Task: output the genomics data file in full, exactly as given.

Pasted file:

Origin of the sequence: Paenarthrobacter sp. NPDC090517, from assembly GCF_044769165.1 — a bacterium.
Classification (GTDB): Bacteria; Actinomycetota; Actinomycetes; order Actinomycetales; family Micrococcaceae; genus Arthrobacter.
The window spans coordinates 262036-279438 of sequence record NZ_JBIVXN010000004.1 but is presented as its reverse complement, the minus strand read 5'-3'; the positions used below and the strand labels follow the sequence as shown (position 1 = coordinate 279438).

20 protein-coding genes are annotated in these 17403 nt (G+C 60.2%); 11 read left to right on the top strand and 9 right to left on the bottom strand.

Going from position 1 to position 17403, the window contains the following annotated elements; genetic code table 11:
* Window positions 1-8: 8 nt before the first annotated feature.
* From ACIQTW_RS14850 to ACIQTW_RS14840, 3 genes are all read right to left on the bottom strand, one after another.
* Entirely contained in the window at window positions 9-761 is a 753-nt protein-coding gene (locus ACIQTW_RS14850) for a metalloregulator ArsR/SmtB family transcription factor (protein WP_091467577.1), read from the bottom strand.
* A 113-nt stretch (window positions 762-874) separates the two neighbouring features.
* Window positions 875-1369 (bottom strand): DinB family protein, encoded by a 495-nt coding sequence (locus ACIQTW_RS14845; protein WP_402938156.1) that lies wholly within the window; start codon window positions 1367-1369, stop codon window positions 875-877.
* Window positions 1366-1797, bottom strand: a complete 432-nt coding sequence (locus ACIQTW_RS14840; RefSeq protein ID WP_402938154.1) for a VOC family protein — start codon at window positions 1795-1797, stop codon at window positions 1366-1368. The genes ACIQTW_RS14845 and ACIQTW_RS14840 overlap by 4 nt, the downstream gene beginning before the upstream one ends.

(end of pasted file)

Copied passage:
Origin of the sequence: Paenarthrobacter sp. NPDC090517, from assembly GCF_044769165.1 — a bacterium.
Classification (GTDB): Bacteria; Actinomycetota; Actinomycetes; order Actinomycetales; family Micrococcaceae; genus Arthrobacter.
The window spans coordinates 262036-279438 of sequence record NZ_JBIVXN010000004.1 but is presented as its reverse complement, the minus strand read 5'-3'; the positions used below and the strand labels follow the sequence as shown (position 1 = coordinate 279438).

20 protein-coding genes are annotated in these 17403 nt (G+C 60.2%); 11 read left to right on the top strand and 9 right to left on the bottom strand.

Going from position 1 to position 17403, the window contains the following annotated elements; genetic code table 11:
* Window positions 1-8: 8 nt before the first annotated feature.
* From ACIQTW_RS14850 to ACIQTW_RS14840, 3 genes are all read right to left on the bottom strand, one after another.
* Entirely contained in the window at window positions 9-761 is a 753-nt protein-coding gene (locus ACIQTW_RS14850) for a metalloregulator ArsR/SmtB family transcription factor (protein WP_091467577.1), read from the bottom strand.
* A 113-nt stretch (window positions 762-874) separates the two neighbouring features.
* Window positions 875-1369 (bottom strand): DinB family protein, encoded by a 495-nt coding sequence (locus ACIQTW_RS14845; protein WP_402938156.1) that lies wholly within the window; start codon window positions 1367-1369, stop codon window positions 875-877.
* Window positions 1366-1797, bottom strand: a complete 432-nt coding sequence (locus ACIQTW_RS14840; RefSeq protein ID WP_402938154.1) for a VOC family protein — start codon at window positions 1795-1797, stop codon at window positions 1366-1368. The genes ACIQTW_RS14845 and ACIQTW_RS14840 overlap by 4 nt, the downstream gene beginning before the upstream one ends.